Impact of 3'UTR genetic variants in PCSK9 and LDLR genes on plasma lipid traits and response to atorvastatin in Brazilian subjects: a pilot study.
ABSTRACT: BACKGROUND:Hypercholesterolemia is a complex trait, resulting from a genetic interaction with lifestyle habits. Polymorphisms are a major source of genetic heterogeneity, and variations in 2 key cholesterol homeostasis genes; low-density lipoprotein receptor (LDLR) and proprotein convertase subtilisin/kexin type-9 (PCSK9), lead to dyslipidemia. So, we investigated the relation of 2 variants located in the 3'-UTR (3'-untranslated region) of LDLR (rs14158, G>A) and PCSK9 (rs17111557, C>T) with lipid profile and atorvastatin response. METHODS:SNP influence on lipid profile was assessed in hypercholesterolemic patients (HC; n = 89) using atorvastatin (10 mg/day/4 weeks) and in normolipidemic subjects (NL; n = 171). Genotyping was completed through real-time PCR using TaqMan assays. RESULTS:rs14158 G allele was higher in HC than in NL group (P = 0.043). NL subjects carrying the T allele of the PCSK9 variant had lower high-density lipoprotein cholesterol (HDL-c) than C allele carriers (P = 0.009). There was no association between LDLR and PCSK9 SNPs and atorvastatin response. Additionally, the PCSK9 variant creates a microRNA interaction site, which could implicate an epigenetic mechanism in PCSK9-dependent HDL-C regulation. CONCLUSIONS:The rs14158 SNP contributes to hypercholesterolemia. Also, a putative microRNA regulation may influence HDL-C variability observed in rs17111557 carriers. Cholesterol-lowering response to atorvastatin is not influenced by LDLR and PCSK9 variants.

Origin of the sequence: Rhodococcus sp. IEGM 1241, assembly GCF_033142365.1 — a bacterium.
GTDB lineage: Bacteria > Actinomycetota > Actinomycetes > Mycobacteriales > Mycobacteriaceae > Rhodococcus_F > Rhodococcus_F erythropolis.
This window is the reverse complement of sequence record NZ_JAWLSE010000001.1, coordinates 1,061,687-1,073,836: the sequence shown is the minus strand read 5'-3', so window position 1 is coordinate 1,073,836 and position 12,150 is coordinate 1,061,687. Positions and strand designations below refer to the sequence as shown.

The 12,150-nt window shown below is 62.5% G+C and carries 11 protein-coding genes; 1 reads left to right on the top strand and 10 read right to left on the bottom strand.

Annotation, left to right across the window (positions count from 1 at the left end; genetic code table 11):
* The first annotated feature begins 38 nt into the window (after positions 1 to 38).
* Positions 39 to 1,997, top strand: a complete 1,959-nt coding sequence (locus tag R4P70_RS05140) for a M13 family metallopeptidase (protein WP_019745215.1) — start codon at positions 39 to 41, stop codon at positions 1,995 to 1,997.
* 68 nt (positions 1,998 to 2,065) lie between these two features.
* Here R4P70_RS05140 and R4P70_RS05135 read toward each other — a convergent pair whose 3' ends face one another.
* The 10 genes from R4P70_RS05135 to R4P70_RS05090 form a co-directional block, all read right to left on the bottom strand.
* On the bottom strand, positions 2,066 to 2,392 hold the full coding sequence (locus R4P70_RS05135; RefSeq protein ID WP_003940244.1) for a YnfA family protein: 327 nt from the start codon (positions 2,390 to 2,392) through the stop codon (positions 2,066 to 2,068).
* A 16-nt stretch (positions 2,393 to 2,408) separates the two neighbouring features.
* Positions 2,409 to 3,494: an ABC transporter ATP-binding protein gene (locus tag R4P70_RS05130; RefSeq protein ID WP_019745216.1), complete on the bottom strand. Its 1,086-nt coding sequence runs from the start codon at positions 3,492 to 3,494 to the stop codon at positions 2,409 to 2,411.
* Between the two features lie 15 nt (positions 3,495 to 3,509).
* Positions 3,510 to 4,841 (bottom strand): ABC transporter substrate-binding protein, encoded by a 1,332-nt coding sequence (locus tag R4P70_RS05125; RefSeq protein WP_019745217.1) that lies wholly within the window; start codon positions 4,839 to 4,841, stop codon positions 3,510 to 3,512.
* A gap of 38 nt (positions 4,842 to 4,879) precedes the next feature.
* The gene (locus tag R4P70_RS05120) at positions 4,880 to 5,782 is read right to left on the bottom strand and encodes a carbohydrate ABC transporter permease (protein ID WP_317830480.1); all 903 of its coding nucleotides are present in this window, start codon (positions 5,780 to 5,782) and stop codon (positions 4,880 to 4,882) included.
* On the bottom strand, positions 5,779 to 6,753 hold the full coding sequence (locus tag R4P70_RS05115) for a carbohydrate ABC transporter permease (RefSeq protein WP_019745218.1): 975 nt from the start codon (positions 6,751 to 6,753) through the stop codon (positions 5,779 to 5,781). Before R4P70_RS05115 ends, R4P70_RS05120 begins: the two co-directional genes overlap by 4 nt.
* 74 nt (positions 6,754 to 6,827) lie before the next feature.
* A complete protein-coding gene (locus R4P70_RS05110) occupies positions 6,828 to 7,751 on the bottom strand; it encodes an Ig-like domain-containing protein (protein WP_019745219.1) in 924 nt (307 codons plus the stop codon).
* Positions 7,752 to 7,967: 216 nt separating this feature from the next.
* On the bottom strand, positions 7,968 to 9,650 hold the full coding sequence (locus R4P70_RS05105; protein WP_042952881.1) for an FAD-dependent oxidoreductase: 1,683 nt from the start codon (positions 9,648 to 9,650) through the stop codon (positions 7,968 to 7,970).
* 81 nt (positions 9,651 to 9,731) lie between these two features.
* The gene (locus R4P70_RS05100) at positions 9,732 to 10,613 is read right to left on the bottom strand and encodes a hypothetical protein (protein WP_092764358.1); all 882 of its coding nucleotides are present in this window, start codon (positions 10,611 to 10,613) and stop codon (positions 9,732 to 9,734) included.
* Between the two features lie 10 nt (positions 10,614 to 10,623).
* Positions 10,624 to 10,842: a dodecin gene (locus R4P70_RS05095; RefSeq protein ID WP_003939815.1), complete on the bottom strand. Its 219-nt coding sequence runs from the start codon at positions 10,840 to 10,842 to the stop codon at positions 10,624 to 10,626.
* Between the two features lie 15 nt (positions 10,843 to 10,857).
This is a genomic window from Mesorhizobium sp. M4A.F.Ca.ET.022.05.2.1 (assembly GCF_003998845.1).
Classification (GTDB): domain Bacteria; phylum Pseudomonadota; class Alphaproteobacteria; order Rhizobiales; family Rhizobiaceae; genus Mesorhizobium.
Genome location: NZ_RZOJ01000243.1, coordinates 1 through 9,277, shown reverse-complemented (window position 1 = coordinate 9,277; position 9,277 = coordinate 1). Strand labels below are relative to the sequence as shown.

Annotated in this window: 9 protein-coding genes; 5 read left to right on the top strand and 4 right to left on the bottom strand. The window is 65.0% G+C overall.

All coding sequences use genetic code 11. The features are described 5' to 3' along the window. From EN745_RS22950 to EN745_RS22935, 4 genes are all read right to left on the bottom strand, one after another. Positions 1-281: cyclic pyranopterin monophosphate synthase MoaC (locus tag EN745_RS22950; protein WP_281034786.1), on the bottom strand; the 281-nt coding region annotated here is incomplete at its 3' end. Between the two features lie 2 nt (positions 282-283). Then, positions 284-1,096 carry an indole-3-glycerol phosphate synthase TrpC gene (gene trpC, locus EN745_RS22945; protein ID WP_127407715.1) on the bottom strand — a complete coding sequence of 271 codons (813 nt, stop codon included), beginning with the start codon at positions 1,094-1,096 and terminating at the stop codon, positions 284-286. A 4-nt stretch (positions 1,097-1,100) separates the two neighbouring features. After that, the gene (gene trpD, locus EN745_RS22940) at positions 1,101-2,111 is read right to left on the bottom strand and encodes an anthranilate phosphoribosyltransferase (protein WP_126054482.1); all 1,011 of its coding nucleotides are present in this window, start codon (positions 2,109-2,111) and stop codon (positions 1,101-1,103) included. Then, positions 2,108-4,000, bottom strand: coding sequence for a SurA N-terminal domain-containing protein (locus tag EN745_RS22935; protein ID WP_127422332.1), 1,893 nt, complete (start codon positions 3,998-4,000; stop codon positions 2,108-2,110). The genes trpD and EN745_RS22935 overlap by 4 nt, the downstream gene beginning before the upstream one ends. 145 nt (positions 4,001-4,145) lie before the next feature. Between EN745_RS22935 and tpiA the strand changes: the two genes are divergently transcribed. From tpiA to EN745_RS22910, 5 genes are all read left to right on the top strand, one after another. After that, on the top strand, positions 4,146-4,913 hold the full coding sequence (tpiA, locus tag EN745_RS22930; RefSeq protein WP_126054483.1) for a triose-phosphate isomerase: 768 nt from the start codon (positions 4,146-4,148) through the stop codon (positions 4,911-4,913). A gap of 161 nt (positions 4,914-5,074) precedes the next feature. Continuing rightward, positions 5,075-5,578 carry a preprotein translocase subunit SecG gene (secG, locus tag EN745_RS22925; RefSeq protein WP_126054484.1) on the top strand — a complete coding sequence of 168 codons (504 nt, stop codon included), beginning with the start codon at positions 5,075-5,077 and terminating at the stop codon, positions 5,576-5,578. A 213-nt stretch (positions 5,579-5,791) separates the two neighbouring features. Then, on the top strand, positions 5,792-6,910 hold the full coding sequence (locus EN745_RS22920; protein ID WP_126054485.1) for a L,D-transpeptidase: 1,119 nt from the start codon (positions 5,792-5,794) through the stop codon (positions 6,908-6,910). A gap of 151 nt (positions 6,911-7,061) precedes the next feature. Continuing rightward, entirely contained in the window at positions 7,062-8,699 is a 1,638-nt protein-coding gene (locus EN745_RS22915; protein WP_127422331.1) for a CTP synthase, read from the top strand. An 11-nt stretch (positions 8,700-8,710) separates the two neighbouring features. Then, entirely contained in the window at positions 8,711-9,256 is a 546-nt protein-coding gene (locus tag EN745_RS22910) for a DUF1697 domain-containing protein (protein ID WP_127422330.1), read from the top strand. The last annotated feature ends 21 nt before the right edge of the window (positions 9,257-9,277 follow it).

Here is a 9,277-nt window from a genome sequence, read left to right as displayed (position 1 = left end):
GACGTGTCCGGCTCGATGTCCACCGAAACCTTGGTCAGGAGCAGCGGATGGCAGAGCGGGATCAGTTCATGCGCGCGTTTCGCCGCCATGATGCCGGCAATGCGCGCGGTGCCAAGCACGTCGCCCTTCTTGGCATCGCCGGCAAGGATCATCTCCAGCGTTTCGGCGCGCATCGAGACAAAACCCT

Project description:BACKGROUND: Apolipoprotein E (apoE) is a key component of the lipid metabolism. Polymorphisms at the apoE gene (APOE) have been associated with cardiovascular disease, lipid levels and lipid-lowering response to statins. We evaluated the effects on APOE expression of hypercholesterolemia, APOE ε2/ε3/ε4 genotypes and atorvastatin treatment in Brazilian individuals. The relationship of APOE genotypes and plasma lipids and atorvastatin response was also tested in this population. METHODS: APOE ε2/ε3/ε4 and plasma lipids were evaluated in 181 normolipidemic (NL) and 181 hypercholesterolemic (HC) subjects. HC individuals with indication for lowering-cholesterol treatment (n = 141) were treated with atorvastatin (10 mg/day/4-weeks). APOE genotypes and APOE mRNA in peripheral blood mononuclear cells (PBMC) were analyzed by TaqMan real time PCR. RESULTS: HC had lower APOE expression than NL group (p < 0.05) and individuals with low APOE expression showed higher plasma total and LDL cholesterol and apoB, as well as higher apoAI (p < 0.05). Individuals carrying ε2 allele have reduced risk for hypercholesterolemia (OR: 0.27, 95% I.C.: 0.08-0.85, p < 0.05) and NL ε2 carriers had lower total and LDL cholesterol and apoB levels, and higher HDL cholesterol than non-carriers (p < 0.05). APOE genotypes did not affect APOE expression and atorvastatin response. Atorvastatin treatment do not modify APOE expression, however those individuals without LDL cholesterol goal achievement after atorvastatin treatment according to the IV Brazilian Guidelines for Dyslipidemia and Atherosclerosis Prevention had lower APOE expression than patients with desirable response after the treatment (p < 0.05). CONCLUSIONS: APOE expression in PBMC is modulated by hypercholesterolemia and the APOE mRNA level regulates the plasma lipid profile. Moreover the expression profile is not modulated neither by atorvastatin nor APOE genotypes. In our population, APOE ε2 allele confers protection against hypercholesterolemia and a less atherogenic lipid profile. Moreover, low APOE expression after treatment of patients with poor response suggests a possible role of APOE level in atorvastatin response.